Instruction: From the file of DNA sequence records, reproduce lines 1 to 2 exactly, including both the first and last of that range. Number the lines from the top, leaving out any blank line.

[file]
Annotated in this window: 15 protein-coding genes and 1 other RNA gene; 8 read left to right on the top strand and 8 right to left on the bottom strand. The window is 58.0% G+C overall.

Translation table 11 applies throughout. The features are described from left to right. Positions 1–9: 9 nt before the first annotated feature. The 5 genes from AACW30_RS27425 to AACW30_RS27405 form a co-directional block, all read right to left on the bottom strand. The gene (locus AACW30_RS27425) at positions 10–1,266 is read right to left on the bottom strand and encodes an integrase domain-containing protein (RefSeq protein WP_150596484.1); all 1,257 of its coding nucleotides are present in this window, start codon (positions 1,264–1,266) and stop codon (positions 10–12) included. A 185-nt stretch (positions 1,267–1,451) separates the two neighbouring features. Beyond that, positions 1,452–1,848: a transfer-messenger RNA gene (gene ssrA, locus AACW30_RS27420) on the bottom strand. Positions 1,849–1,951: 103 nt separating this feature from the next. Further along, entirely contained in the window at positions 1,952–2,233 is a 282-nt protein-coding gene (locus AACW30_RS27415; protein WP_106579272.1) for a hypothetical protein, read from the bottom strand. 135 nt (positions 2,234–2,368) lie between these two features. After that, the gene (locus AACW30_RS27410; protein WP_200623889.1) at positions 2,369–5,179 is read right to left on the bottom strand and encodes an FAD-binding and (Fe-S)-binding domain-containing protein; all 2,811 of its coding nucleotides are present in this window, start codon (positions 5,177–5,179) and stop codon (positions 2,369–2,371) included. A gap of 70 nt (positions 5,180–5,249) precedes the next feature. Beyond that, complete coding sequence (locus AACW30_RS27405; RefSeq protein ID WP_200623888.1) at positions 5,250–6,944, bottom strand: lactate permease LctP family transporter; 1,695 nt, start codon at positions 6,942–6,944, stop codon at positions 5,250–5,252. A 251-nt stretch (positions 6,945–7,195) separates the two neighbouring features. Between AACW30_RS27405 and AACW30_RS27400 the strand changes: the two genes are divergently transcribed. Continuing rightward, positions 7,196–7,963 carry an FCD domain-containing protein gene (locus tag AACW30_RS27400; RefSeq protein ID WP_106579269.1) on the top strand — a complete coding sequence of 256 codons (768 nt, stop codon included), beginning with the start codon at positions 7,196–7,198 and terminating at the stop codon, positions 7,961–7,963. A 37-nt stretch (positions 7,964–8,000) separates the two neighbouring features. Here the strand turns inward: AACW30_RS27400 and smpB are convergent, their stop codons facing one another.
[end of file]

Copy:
Annotated in this window: 15 protein-coding genes and 1 other RNA gene; 8 read left to right on the top strand and 8 right to left on the bottom strand. The window is 58.0% G+C overall.

Translation table 11 applies throughout. The features are described from left to right. Positions 1–9: 9 nt before the first annotated feature. The 5 genes from AACW30_RS27425 to AACW30_RS27405 form a co-directional block, all read right to left on the bottom strand. The gene (locus AACW30_RS27425) at positions 10–1,266 is read right to left on the bottom strand and encodes an integrase domain-containing protein (RefSeq protein WP_150596484.1); all 1,257 of its coding nucleotides are present in this window, start codon (positions 1,264–1,266) and stop codon (positions 10–12) included. A 185-nt stretch (positions 1,267–1,451) separates the two neighbouring features. Beyond that, positions 1,452–1,848: a transfer-messenger RNA gene (gene ssrA, locus AACW30_RS27420) on the bottom strand. Positions 1,849–1,951: 103 nt separating this feature from the next. Further along, entirely contained in the window at positions 1,952–2,233 is a 282-nt protein-coding gene (locus AACW30_RS27415; protein WP_106579272.1) for a hypothetical protein, read from the bottom strand. 135 nt (positions 2,234–2,368) lie between these two features. After that, the gene (locus AACW30_RS27410; protein WP_200623889.1) at positions 2,369–5,179 is read right to left on the bottom strand and encodes an FAD-binding and (Fe-S)-binding domain-containing protein; all 2,811 of its coding nucleotides are present in this window, start codon (positions 5,177–5,179) and stop codon (positions 2,369–2,371) included. A gap of 70 nt (positions 5,180–5,249) precedes the next feature. Beyond that, complete coding sequence (locus AACW30_RS27405; RefSeq protein ID WP_200623888.1) at positions 5,250–6,944, bottom strand: lactate permease LctP family transporter; 1,695 nt, start codon at positions 6,942–6,944, stop codon at positions 5,250–5,252. A 251-nt stretch (positions 6,945–7,195) separates the two neighbouring features. Between AACW30_RS27405 and AACW30_RS27400 the strand changes: the two genes are divergently transcribed. Continuing rightward, positions 7,196–7,963 carry an FCD domain-containing protein gene (locus tag AACW30_RS27400; RefSeq protein ID WP_106579269.1) on the top strand — a complete coding sequence of 256 codons (768 nt, stop codon included), beginning with the start codon at positions 7,196–7,198 and terminating at the stop codon, positions 7,961–7,963. A 37-nt stretch (positions 7,964–8,000) separates the two neighbouring features. Here the strand turns inward: AACW30_RS27400 and smpB are convergent, their stop codons facing one another.